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1776: A London Chronicle Reviews

1776: A London Chronicle by

1776: A London Chronicle

or How to Divert Oneself while Losing an Empire

Score pending

2 reviews

Category: History, Non-fiction
Imprint: The Bunbury Press
Publisher: The Bunbury Press
Publication date: 7 Mar 2019
ISBN: 9780956204615

A day by day chronicle of life in London during the year in which America declared independence, based on a wide range of diaries, letters and newspaper reports. Featuring duels, elopements, and extravagant head-dresses, with a detailed Tour and over 370 contemporary illustrations. The result is a revealing portrait of London in a momentous year.

  • The BooksellerEditor's Choice
4 stars out of 5
Caroline Sanderson
7 Dec 2018

"This diverting and exquisitely produced chronicle shows us exactly how it was"

What was it like living in London and going about one's business as the American War of Independence raged across the Atlantic? This diverting and exquisitely produced chronicle shows us exactly how it was, capturing daily life through diaries, letters, newspaper reports and 370 contemporary illustrations. Among the events it describes are riots at Drury Lane Theatre, the fashion for elaborate head-dresses as it reaches new heights, and cricket played on skates on the frozen Thames.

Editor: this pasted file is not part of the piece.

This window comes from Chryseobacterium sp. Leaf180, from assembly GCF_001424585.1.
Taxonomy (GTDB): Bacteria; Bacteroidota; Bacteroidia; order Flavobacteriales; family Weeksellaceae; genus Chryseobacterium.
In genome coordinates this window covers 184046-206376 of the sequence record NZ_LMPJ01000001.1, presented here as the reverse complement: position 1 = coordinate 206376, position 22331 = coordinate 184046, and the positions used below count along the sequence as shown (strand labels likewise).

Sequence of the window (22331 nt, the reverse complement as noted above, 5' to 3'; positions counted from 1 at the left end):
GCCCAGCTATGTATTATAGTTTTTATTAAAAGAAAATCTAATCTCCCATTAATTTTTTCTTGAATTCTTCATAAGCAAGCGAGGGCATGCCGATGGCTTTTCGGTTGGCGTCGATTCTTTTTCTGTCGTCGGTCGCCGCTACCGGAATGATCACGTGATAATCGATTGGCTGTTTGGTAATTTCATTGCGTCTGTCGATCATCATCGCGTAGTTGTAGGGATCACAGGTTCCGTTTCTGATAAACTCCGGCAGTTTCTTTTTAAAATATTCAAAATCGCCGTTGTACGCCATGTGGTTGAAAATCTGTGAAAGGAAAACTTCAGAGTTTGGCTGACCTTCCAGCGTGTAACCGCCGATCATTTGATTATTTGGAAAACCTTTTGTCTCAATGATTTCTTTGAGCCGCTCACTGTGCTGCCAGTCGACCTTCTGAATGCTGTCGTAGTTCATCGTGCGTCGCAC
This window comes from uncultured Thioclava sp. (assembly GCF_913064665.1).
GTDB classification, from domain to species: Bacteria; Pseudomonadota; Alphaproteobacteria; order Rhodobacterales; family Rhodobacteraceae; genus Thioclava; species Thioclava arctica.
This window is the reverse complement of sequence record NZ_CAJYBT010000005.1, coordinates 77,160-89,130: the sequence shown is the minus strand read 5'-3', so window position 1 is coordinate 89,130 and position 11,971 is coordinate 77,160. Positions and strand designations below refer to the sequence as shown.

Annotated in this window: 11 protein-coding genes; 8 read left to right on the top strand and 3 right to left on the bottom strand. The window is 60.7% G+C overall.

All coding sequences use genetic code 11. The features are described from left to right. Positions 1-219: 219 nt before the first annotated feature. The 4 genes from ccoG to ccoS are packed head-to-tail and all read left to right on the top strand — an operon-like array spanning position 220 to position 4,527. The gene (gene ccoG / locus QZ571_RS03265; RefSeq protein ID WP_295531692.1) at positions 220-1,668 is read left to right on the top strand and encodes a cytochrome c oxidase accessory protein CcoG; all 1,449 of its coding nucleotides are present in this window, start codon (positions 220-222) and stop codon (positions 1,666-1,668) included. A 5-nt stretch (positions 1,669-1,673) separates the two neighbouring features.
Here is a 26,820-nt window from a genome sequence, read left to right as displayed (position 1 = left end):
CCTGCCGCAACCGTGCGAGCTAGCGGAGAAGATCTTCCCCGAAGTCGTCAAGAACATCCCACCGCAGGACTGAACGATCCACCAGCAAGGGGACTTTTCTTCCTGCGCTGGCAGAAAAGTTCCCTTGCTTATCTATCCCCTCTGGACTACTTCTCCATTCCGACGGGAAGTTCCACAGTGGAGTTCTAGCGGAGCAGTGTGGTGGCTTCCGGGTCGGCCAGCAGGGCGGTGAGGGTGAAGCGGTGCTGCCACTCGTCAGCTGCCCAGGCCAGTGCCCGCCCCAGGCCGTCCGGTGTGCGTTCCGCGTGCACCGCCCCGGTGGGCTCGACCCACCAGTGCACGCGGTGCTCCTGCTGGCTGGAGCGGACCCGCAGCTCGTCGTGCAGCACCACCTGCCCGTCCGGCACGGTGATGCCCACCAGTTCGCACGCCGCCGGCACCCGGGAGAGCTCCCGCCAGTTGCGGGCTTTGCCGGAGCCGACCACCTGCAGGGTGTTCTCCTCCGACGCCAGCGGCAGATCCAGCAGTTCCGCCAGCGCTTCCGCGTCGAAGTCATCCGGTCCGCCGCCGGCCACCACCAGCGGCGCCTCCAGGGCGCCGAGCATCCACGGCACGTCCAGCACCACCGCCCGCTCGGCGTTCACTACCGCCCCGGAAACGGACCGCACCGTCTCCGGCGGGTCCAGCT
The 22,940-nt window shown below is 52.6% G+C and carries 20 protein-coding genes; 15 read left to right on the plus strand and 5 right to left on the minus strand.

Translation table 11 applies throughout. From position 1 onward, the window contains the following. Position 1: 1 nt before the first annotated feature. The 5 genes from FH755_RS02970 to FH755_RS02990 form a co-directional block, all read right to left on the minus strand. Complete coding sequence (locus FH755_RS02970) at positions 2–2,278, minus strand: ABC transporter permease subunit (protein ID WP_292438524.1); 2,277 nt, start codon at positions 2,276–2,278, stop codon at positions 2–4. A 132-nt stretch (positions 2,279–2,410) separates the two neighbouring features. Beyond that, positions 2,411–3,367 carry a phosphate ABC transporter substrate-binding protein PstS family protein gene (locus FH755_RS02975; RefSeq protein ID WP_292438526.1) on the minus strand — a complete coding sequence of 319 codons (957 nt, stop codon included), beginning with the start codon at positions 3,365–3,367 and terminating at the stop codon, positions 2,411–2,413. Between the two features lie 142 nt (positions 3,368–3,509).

5 stars out of 5
31 Mar 2019

"a readability that cuts to the chase"

Lovill embraces the background noise of events as they unfold in 768 pages, without the thorough smoothing out that historical narrative brings. [...] Lovill admits there is a disadvantage in reading strands of stories conveyed intermittently, but claims that the higgledy-piggledy method results in a more lively canvas. I like it. It takes the reader closer to the accents and assumptions of the day. After all, the Londoners of 1776 did not know how things would turn out. [...] Of course, there are resonances with today, but what makes this an excellent book is that the contents were chosen by someone with deep knowledge of London at the time, and conveyed with a readability that cuts to the chase of its 18th-century sources. It’s a world tremendously enjoyable to be immersed in. I look forward to 1777.